“But what am I going to do there?” If you are thinking about moving to a retirement community, this question is always on your mind. And if you are a family member or friend helping an older adult transition to retirement-community living, it’s a question you will hear time and time again. And it’s an important concern!
A varied, accessible, relevant and interesting “life-enrichment” program is not only a good indicator of quality of care, it is a key indicator of quality of life in any continuing care retirement community, just like Bethany Village. Activities, entertainment, social clubs and speakers give residents the opportunity to continue lifelong interests and explore new pursuits.
Something as simple as a sing-along, bingo or a trivia game can enhance memory, encourage socialization, help relieve depression, encourage creativity and expression and stimulate ears, vocals chords and facial muscles. Art and crafts activities provide opportunities for self-expression and creativity, improve coordination and flexibility, build confidence, provide a sense of accomplishment, relieve tensions, and improve fine motor skills.
Bethany’s 15-member Life Enrichment Team, which has more than 150 years of combined experience, provides our residents with hundreds of activities, events and educational opportunities each month. In addition, almost 300 volunteers provide more than 34,000 hours of service annually. Residents make new friends, grow physically and mentally, and preserve or improve independence. And with an array of activity calendars, several newsletters, a website and an in-house TV channel, our residents always know “what’s up.”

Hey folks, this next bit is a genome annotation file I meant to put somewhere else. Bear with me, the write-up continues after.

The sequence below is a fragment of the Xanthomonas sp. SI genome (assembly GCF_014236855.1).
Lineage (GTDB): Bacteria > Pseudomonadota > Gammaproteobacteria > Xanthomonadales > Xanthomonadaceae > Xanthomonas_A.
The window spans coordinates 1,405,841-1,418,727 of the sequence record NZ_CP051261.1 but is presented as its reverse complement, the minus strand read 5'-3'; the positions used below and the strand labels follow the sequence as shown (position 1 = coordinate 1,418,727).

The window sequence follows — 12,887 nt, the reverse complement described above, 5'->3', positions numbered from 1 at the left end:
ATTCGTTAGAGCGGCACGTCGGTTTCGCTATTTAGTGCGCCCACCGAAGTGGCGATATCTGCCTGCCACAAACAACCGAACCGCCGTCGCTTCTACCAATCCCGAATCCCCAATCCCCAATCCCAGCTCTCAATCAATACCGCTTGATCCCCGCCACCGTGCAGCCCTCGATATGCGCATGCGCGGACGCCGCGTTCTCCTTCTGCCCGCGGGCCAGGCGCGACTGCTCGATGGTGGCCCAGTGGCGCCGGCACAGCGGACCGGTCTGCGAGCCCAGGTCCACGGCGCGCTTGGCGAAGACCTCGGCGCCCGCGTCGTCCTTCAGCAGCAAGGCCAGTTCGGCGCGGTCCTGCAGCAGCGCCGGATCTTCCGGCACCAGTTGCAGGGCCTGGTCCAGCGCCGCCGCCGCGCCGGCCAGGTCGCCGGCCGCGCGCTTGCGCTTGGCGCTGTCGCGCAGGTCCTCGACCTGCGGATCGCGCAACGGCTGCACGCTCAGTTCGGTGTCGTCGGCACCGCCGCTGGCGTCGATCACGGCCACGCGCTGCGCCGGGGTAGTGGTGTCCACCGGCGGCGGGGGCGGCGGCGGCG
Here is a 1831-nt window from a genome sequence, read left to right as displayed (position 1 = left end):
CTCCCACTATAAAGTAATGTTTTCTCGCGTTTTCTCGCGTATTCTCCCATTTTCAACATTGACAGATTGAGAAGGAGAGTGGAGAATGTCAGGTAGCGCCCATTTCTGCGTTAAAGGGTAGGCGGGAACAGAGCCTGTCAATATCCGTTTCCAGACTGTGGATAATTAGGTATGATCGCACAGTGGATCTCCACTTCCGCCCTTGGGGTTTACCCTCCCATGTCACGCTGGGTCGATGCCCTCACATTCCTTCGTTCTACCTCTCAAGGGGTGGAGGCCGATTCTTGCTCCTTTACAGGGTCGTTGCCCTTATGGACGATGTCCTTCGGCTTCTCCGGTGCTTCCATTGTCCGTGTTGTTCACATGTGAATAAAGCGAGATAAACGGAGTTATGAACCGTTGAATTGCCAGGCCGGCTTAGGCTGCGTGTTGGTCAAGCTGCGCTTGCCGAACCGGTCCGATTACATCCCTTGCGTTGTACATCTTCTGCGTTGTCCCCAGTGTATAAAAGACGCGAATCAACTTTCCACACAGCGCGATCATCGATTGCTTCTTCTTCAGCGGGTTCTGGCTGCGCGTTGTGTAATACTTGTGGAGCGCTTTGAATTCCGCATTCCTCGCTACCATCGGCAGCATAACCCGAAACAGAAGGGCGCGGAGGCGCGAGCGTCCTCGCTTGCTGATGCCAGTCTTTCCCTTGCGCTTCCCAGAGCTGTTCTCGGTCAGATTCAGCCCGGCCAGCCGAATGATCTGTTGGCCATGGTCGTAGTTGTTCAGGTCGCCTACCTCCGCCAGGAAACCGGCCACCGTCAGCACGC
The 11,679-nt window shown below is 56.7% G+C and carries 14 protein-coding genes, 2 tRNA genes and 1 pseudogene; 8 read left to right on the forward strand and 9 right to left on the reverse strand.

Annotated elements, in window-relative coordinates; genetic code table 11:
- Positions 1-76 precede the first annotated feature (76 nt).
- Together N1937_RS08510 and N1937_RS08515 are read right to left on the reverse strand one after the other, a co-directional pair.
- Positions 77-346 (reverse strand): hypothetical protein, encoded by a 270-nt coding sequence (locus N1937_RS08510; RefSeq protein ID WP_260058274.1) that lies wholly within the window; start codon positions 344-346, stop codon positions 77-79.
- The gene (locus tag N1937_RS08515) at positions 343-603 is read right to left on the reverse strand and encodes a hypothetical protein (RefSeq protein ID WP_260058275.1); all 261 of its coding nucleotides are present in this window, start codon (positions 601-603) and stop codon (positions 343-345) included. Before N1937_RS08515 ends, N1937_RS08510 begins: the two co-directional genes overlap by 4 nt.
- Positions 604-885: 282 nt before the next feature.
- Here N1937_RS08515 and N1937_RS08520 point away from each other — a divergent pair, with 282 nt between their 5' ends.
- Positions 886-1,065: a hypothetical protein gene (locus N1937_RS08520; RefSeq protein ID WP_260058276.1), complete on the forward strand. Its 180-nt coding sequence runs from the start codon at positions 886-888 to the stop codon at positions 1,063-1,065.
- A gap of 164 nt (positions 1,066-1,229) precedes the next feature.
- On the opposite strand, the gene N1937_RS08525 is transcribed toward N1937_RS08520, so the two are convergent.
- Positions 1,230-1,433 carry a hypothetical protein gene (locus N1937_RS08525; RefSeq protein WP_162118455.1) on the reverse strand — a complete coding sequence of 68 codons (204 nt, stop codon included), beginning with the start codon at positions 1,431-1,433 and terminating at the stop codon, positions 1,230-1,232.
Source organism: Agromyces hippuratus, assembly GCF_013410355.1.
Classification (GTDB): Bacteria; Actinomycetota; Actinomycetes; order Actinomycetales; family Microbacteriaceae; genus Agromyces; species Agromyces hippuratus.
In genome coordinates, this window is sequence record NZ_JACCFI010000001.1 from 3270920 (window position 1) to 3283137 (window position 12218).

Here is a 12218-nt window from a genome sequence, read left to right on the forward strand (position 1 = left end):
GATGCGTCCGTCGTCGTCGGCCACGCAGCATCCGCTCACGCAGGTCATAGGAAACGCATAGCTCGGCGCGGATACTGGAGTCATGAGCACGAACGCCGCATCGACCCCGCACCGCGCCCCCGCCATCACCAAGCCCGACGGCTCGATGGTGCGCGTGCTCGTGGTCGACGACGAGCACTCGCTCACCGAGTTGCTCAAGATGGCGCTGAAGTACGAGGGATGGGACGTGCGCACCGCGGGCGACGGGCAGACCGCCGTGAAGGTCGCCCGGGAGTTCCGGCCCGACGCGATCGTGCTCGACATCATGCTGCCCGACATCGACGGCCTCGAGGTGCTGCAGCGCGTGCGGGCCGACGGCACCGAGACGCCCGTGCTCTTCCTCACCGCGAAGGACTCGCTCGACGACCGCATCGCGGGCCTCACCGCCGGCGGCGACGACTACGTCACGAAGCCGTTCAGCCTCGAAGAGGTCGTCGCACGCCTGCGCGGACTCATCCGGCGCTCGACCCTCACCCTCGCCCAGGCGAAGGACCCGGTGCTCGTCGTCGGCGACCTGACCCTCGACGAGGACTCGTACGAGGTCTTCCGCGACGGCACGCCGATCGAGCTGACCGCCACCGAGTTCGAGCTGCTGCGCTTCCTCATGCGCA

The need to reach out and help others doesn’t disappear with retirement-community living, which is why Bethany makes a concerted effort to get residents personally involved in the community. Residents themselves initiate and lead some of our most popular activities, including a book club, veterans group, golf group, and Bible study. And members of Bethany’s championship Wii bowling team are always eager to teach others how to play.
Meeting residents’ physical, emotional, spiritual, intellectual and social needs as well as their need to engage with and serve others is what life enrichment is all about. So when the question “But what I am going to do there?” comes up, be sure you can answer it with an abundance of activities that contribute to personal wholeness, a sense of purpose and the quality of retirement life.